(The Center Square)
Washington D.C. Council Chairman Phil Mendelson announced Monday that he would withdraw from congressional consideration a controversial crime law that would reduce some criminal penalties even as crime spikes in the nation’s capital.
Mendelsohn said the changes would be reworked. The US Senate is expected to vote on and potentially rewrite DC’s criminal code, which has drawn opposition from even President Joe Biden.
Congress could scale to override the DC City Council, though local DC leaders dispute that as part of an ongoing fight for autonomy. The House voted to do just that in February, and despite the withdrawal, the Senate is expected to follow up with its vote on the matter this week.
“This desperate, contrived maneuver has no basis in the DC Home Rule Act, but underscores the absolutely serious way the DC Council has enacted legislation,” said Sen. R-Tenn. Bill Hagerty said. “No matter how hard they try, the Council cannot avoid responsibility for passing this destructive, dangerous DC soft-on-crime bill that will make residents and visitors less safe.”
The law also gives non-citizens the right to vote.
Biden has previously said he would not veto if Congress voted to override the City Council.
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Total crime in DC is up 25% so far this year.
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The bill would reduce the maximum penalty for crimes such as murders, armed robberies, armed home invasions, armed carjackings, unlawful possession of a firearm and certain sexual assault crimes.
According to DC government data, as of Monday in 2023, murders are up 31%, sexual assaults are up 113%, motor vehicle thefts are up 110% and arson is up 300%. Some crime categories are down slightly, and assault with a deadly weapon is about the same level as this time last year.
The battle over the bill has characterized the debate over how liberal leaders in America’s big cities are approaching criminal justice as homicides have risen sharply in recent years.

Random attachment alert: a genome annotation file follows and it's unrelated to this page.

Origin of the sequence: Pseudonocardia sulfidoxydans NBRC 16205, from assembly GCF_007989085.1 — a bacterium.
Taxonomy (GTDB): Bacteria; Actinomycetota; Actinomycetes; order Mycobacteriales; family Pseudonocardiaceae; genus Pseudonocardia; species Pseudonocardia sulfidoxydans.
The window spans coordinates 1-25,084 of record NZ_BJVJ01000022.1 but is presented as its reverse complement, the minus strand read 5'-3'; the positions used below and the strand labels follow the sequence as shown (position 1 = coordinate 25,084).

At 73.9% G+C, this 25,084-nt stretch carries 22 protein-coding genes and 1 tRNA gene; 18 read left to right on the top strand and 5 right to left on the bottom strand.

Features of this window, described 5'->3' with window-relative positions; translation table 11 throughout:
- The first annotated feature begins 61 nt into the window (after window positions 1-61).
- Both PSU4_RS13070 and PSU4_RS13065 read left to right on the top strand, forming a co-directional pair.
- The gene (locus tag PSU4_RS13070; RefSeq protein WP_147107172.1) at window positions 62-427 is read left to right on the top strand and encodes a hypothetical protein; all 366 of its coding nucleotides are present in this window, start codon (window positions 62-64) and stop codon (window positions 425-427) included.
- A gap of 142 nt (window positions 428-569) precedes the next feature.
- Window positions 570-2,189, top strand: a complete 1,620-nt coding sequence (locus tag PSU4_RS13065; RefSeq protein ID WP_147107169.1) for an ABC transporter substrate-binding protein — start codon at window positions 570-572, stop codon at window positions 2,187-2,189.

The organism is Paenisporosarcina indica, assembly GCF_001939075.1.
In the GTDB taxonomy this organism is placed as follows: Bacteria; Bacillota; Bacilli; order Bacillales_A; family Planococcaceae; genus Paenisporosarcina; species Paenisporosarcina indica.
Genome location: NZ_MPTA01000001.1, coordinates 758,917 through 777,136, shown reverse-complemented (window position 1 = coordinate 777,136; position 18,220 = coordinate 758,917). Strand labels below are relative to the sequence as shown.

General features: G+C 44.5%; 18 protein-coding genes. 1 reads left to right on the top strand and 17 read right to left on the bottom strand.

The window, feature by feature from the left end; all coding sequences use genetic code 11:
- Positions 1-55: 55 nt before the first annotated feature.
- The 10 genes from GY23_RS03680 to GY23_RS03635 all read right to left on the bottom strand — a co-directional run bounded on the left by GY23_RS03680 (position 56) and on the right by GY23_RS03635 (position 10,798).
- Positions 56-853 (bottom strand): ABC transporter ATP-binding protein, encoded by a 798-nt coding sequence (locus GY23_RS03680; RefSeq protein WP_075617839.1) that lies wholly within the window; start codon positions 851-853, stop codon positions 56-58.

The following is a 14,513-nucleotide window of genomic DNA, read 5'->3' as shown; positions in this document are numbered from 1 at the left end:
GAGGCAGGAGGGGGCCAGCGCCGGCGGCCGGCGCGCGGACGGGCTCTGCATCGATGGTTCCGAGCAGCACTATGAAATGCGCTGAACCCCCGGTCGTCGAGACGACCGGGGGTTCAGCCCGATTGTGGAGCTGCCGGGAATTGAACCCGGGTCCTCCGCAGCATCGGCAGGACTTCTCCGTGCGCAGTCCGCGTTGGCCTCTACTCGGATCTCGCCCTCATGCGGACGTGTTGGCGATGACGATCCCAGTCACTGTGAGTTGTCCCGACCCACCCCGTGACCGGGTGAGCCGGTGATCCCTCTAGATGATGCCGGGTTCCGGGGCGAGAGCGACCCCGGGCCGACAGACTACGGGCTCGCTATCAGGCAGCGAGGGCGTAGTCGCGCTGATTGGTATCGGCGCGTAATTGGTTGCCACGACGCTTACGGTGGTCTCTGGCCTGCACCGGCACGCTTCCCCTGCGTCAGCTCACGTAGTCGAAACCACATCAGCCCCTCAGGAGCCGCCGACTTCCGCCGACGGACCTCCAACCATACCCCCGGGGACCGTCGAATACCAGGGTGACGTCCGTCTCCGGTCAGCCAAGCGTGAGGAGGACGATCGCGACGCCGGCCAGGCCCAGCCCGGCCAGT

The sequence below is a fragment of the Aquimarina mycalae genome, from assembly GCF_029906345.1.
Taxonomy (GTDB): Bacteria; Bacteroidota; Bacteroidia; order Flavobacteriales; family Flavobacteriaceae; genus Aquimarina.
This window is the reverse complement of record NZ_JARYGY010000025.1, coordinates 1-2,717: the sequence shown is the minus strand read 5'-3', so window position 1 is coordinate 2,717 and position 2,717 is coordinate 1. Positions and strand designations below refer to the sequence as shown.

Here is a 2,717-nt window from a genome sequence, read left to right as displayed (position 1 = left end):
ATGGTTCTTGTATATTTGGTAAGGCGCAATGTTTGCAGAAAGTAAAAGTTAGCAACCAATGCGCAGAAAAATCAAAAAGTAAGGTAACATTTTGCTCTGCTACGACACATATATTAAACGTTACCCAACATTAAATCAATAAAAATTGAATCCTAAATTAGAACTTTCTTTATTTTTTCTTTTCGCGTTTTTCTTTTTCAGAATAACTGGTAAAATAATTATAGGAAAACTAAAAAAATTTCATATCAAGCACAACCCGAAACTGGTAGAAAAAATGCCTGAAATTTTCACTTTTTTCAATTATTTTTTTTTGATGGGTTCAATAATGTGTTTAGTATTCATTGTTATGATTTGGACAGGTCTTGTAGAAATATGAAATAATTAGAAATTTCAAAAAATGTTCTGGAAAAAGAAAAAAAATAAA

A recent incident has put a face to the statistics and motivated members of Congress on the issue.
Last month, Rep. Angie Craig, D-Minn., was robbed in the elevator of her apartment building in Washington, DC, and suffered minor injuries.
That evening, 26-year-old Kendrid Hamlin was arrested. Hamlin has a long criminal history, often involved in incidents near the Capitol.
“Passing a bill that would reduce sentences for first- and second-degree murder, carjacking, assault on law enforcement officers, sexual assault and other crimes under the guise of reform would be laughable, if not downright dangerous,” said Culley, a legal and crime expert at the Heritage Foundation. Stimson and Zach Smith said in a joint statement to The Center Square.
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Stimson and Smith argued that this type of lax treatment led to repeat offenders among young people.
“Furthermore, the kid-gloves ‘second chance law’ for violent juveniles has led to at least 120 offenders being charged with “progressive” murder under the ‘Youth Rehabilitation Act’ since 2010,” he said. “This is not reform; This is madness, and DC residents are paying with their lives.
White House press secretary Karine Jean-Pierre took tough questions from visibly agitated reporters at a press conference last week. That problem overshadowed others when Jean-Pierre tried to toe the line for the presidency.
“So, look, the president has made it clear that we need to do more to reduce crime, to make communities safer, to save lives,” he said. “And that’s why they put it together — they put forward their Safer America plan — which we believe will do exactly that.”
Syndicated with permission from The Center Square.